Here is a list of top
ten fifteen functions for analysis in Python
- import (imports a particular package library in Python)
- getcwd (from os library) – get current working directory
- chdir (from os) -change directory
- listdir (from os ) -list files in the specified directory
read_csv(from pandas) reads in a csv file
- objectname.info (like proc contents in SAS or str in R , it describes the object called objectname)
- objectname.columns (like proc contents in SAS or names in R , it describes the object variable names of the object called objectname)
- objectname.head (like head in R , it prints the first few rows in the object called objectname)
- objectname.tail (like tail in R , it prints the last few rows in the object called objectname)
- len (length)
objectname.ix[rows] (here if rows is a list of numbers this will give those rows (or index) for the object called objectname)
groupby -group by a categorical variable
crosstab -cross tab between two categorical variables
- describe – data analysis exploratory of numerical variables
- corr – correlation between numerical variables
import pandas as pd #importing packages import os as os
os.getcwd() #current working directory
os.chdir('/home/ajay/Downloads') #changes the working directory
a=os.getcwd() os.listdir(a) #lists all the files in a directory
diamonds=pd.read_csv("diamonds.csv") #note header =0 means we take the first row as a header (default) else we can specify header=None
<class 'pandas.core.frame.dataframe'=""> Int64Index: 53940 entries, 0 to 53939 Data columns (total 10 columns): carat 53940 non-null float64 cut 53940 non-null object color 53940 non-null object clarity 53940 non-null object depth 53940 non-null float64 table 53940 non-null float64 price 53940 non-null int64 x 53940 non-null float64 y 53940 non-null float64 z 53940 non-null float64 dtypes: float64(6), int64(1), object(3) memory usage: 3.9+ MB
Index([u'carat', u'cut', u'color', u'clarity', u'depth', u'table', u'price', u'x', u'y', u'z'], dtype='object')
b=len(diamonds) #this is the total population size print(b)
import numpy as np
rows = np.random.choice(diamonds.index.values, 0.0001*b) print(rows) sampled_df = diamonds.ix[rows]
[45653 7503 47794 12017 46125]
Polyglots for Data Science #python #sas #r #stats #spss #matlab #julia #octave
In the future I think analysts need to be polyglots- you will need to know more than one language for crunching data.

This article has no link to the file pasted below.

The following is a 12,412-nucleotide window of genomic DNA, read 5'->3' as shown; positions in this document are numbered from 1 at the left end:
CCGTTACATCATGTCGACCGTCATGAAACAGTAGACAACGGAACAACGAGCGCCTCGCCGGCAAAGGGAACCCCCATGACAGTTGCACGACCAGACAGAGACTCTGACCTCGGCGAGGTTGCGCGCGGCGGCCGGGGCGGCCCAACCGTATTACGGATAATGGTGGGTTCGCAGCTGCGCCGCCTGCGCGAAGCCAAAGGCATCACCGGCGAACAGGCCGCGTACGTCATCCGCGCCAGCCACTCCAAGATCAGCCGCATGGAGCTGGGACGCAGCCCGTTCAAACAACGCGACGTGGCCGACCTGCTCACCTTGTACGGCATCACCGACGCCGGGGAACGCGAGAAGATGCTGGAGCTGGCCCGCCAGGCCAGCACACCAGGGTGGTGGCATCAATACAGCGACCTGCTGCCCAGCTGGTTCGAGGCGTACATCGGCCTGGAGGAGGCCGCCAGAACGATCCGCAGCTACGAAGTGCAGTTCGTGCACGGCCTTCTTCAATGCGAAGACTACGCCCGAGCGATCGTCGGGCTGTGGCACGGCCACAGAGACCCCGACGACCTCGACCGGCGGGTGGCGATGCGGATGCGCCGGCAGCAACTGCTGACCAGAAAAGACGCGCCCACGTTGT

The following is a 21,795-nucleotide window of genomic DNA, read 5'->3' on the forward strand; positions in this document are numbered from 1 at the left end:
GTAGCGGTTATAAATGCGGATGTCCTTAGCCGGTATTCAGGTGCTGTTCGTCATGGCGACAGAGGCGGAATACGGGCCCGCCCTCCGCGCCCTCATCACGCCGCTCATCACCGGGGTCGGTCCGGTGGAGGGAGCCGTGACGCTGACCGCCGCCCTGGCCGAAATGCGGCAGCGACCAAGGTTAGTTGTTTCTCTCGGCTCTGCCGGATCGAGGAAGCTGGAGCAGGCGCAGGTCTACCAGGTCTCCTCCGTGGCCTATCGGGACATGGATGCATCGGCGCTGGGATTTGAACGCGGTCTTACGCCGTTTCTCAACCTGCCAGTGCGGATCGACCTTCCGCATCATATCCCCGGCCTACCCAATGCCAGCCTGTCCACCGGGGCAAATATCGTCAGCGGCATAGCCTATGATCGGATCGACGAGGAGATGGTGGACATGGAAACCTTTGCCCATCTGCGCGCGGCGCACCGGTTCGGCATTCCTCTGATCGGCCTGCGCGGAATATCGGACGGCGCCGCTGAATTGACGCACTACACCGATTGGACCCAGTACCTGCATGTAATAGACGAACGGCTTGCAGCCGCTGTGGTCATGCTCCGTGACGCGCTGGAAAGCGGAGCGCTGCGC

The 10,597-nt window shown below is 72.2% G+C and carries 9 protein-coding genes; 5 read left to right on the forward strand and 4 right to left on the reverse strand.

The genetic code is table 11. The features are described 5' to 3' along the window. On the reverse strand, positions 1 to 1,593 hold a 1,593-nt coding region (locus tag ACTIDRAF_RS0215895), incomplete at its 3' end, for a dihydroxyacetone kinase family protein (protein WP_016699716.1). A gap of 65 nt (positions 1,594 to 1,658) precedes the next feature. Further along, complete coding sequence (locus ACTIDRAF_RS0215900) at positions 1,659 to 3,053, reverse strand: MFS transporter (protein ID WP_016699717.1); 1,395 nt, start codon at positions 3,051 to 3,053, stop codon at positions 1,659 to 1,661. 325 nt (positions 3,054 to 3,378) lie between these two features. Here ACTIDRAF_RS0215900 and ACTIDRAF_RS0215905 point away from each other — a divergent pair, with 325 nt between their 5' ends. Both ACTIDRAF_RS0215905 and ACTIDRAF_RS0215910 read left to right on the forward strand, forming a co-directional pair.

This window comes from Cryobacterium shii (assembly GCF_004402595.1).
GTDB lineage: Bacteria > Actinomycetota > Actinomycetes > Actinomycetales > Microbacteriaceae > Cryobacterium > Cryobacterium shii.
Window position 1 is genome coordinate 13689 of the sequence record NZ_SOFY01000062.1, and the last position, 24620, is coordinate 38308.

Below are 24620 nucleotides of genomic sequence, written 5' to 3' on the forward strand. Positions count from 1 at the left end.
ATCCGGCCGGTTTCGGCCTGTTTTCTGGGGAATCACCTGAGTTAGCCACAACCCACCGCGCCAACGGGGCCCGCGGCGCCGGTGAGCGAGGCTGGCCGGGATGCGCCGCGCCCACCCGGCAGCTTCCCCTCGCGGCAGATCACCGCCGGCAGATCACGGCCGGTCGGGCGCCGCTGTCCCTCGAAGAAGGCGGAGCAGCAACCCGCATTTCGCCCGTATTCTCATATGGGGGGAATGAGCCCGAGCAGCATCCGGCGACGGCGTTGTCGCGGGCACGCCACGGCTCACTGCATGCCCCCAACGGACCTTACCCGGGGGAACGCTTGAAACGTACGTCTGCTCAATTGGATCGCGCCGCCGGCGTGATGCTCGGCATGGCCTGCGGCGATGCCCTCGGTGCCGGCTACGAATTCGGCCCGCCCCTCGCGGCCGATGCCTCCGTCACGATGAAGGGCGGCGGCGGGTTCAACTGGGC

SAS, Python, R, Julia,SPSS,Matlab- Pick Any Two 😉 or Any Three.
No, you can’t count C or Java as a statistical language 🙂 🙂
Efforts to promote Polyglots in Statistical Software are-
1) R for SAS and SPSS Users (free or book)
- JMP and R reference http://www.jmp.com/support/help/Working_with_R.shtml
2) R for Stata Users (book)
4) Using Python and R together
- Accessing R from Python (Rpy2) http://www.bytemining.com/wp-content/uploads/2010/10/rpy2.pdf
- Big Data with R and Python (though these have been made separately)
- Python for Data Analysis is a book . Python for Data Analysis by Wes McKinney
Probably we need a Python and R for Data Analysis book- just like we have for SAS and R books.
- The RPy2 documentation is handy http://rpy.sourceforge.net/rpy2/doc-2.1/html/introduction.html
- A nice tutorial is also here – also the inspiration to writing this post http://files.meetup.com/1225993/Laurent%20Gautier_R_toPython_bridge_to_R.pdf#!
5) Matlab and R
Reference (http://mathesaurus.sourceforge.net/matlab-python-xref.pdf ) includes Python
5) Octave and R
package http://cran.r-project.org/web/packages/RcppOctave/vignettes/RcppOctave.pdf includes Matlab
6) Julia and python
- Julia and IPython https://github.com/JuliaLang/IJulia.jl
- PyPlot uses the Julia PyCall package to call Python’s matplotlib directly from Julia
7) SPSS and Python is here
8) SPSS and R is as below
- The Essentials for R for Statistics versions 22, 21, 20, and 19 are available here.
- This link will take you to the SourceForge site where the Version 18 Essentials and Plugins are hosted.
9) Using R from Clojure – Incanter
Use embedded R from Clojure and Incanter http://github.com/jolby/rincanter